Based on share of energy, materials, resources and information, Eco Industrial Park (EIP) has become a popular form of industry cluster. Waste Heat Recovery (WHR) in EIP can significantly increase the total energy efficiency of the whole park, meanwhile reducing its greenhouse gas emission. The current paper proposes a methodology to assess the opportunities of WHR in EIP at park level. Four different steps are included in this methodology. The first step is identification of waste heat source plants and sink plants in EIP; the second step is the establishment of the waste heat transportation system; the third step is a Single-Objective Optimization Problem (SOOP); the fourth step is Multi-Objective Optimization Problem (MOOP). An EIP on Jurong Island Singapore comprising of five plants and two communities is used as a case study to demonstrate the capability of this methodology. Two different operation modes for the EIP are considered: with continuous waste heat and with discontinuous waste heat over time. The first scenario shows that SOOP and MOOP will deliver different WHR networks; the second scenario shows that waste heat discontinuity has great influence on the optimization of the WHR network. © 2016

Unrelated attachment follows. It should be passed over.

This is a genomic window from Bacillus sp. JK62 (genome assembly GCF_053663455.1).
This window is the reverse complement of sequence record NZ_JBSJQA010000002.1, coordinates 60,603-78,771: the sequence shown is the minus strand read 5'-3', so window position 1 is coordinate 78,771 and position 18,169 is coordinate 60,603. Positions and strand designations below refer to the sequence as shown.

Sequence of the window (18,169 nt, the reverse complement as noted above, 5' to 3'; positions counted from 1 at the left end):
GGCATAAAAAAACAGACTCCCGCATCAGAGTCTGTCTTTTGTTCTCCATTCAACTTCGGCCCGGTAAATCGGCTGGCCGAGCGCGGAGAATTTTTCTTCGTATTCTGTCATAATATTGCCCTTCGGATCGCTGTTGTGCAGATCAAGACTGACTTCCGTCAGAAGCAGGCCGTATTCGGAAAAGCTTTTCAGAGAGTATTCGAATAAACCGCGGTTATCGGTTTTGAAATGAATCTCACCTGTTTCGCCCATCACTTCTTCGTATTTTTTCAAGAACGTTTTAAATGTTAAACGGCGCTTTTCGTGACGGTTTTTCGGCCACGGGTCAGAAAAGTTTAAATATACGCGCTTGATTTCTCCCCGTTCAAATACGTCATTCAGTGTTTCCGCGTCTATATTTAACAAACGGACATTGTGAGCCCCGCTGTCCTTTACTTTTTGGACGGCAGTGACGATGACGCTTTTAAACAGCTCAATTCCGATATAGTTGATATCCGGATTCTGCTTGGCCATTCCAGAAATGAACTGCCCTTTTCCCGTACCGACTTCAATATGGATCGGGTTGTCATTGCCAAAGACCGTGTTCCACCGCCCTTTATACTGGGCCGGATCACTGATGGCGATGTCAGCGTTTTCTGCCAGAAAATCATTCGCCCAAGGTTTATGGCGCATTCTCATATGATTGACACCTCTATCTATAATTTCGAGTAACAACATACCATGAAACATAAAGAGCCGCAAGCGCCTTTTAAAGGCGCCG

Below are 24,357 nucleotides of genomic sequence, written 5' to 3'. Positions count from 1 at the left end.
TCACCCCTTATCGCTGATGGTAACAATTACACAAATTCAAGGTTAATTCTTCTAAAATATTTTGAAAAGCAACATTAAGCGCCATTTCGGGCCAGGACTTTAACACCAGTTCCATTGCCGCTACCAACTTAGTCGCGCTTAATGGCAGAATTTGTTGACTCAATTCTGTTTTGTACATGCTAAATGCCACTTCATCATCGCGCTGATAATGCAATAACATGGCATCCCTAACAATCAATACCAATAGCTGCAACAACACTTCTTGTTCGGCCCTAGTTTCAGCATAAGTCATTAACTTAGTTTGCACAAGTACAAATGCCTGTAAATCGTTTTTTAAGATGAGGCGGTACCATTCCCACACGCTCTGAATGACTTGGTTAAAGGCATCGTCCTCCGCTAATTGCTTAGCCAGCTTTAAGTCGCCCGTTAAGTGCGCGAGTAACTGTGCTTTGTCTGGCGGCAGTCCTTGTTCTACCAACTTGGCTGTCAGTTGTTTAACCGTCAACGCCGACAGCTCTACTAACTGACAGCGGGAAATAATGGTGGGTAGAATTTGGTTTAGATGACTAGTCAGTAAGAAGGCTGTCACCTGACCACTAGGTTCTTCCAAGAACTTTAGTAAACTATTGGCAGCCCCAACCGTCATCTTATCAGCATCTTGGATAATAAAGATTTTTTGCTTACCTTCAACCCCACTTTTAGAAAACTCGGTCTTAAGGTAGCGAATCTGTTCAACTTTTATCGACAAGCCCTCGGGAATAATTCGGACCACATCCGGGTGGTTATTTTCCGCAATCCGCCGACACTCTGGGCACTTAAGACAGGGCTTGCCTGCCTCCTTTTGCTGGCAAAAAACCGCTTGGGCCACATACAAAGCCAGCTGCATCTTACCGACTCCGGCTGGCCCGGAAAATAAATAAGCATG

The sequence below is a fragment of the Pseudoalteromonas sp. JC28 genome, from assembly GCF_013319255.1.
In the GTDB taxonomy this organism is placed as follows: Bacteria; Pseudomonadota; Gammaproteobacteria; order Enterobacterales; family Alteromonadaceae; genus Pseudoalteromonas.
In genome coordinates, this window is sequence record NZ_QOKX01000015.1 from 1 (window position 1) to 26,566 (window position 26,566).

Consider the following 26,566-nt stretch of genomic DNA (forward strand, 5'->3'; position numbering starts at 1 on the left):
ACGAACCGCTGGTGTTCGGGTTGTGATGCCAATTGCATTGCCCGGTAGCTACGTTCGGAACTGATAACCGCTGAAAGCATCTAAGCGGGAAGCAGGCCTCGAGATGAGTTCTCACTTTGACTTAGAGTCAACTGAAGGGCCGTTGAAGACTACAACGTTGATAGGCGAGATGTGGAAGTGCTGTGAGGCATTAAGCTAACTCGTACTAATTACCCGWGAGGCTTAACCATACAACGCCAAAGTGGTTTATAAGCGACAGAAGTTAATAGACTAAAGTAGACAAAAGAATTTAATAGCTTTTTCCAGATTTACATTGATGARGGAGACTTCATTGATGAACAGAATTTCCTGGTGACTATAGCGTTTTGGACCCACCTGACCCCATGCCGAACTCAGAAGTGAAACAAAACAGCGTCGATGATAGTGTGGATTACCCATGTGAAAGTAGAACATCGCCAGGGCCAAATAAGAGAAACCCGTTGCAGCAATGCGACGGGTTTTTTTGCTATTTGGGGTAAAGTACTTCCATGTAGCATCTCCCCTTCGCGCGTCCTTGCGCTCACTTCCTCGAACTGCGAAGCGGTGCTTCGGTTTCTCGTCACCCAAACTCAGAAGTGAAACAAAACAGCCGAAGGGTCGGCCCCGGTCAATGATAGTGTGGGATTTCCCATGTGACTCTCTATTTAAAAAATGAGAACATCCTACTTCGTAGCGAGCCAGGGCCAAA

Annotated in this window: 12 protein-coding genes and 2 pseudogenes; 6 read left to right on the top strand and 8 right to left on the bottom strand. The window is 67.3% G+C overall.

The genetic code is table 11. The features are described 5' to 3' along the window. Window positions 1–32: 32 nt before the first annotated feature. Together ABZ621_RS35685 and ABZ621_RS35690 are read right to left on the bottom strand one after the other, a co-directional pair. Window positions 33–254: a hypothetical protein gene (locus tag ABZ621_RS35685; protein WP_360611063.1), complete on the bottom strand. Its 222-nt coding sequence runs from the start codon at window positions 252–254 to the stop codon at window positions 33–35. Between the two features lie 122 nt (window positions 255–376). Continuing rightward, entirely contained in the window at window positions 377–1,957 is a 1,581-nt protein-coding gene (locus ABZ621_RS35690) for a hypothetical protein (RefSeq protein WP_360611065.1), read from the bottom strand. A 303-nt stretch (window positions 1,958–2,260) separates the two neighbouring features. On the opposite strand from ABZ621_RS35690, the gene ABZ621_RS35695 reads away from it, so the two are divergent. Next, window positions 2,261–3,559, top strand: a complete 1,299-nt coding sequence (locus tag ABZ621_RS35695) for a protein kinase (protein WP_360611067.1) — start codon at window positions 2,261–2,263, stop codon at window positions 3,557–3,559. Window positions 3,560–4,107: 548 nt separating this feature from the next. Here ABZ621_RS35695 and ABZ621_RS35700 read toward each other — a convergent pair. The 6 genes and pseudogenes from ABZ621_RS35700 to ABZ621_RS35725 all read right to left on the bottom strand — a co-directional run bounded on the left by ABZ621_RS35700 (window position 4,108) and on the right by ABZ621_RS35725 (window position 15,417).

A novel methodology for the design of waste heat recovery network in eco-industrial park using techno-economic analysis and multi-objective optimization

DAL MAGRO, Fabio;MENEGHETTI, Antonella;
2016

Abstract

Based on share of energy, materials, resources and information, Eco Industrial Park (EIP) has become a popular form of industry cluster. Waste Heat Recovery (WHR) in EIP can significantly increase the total energy efficiency of the whole park, meanwhile reducing its greenhouse gas emission. The current paper proposes a methodology to assess the opportunities of WHR in EIP at park level. Four different steps are included in this methodology. The first step is identification of waste heat source plants and sink plants in EIP; the second step is the establishment of the waste heat transportation system; the third step is a Single-Objective Optimization Problem (SOOP); the fourth step is Multi-Objective Optimization Problem (MOOP). An EIP on Jurong Island Singapore comprising of five plants and two communities is used as a case study to demonstrate the capability of this methodology. Two different operation modes for the EIP are considered: with continuous waste heat and with discontinuous waste heat over time. The first scenario shows that SOOP and MOOP will deliver different WHR networks; the second scenario shows that waste heat discontinuity has great influence on the optimization of the WHR network. © 2016
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Utilizza questo identificativo per citare o creare un link a questo documento: http://hdl.handle.net/11390/1098435
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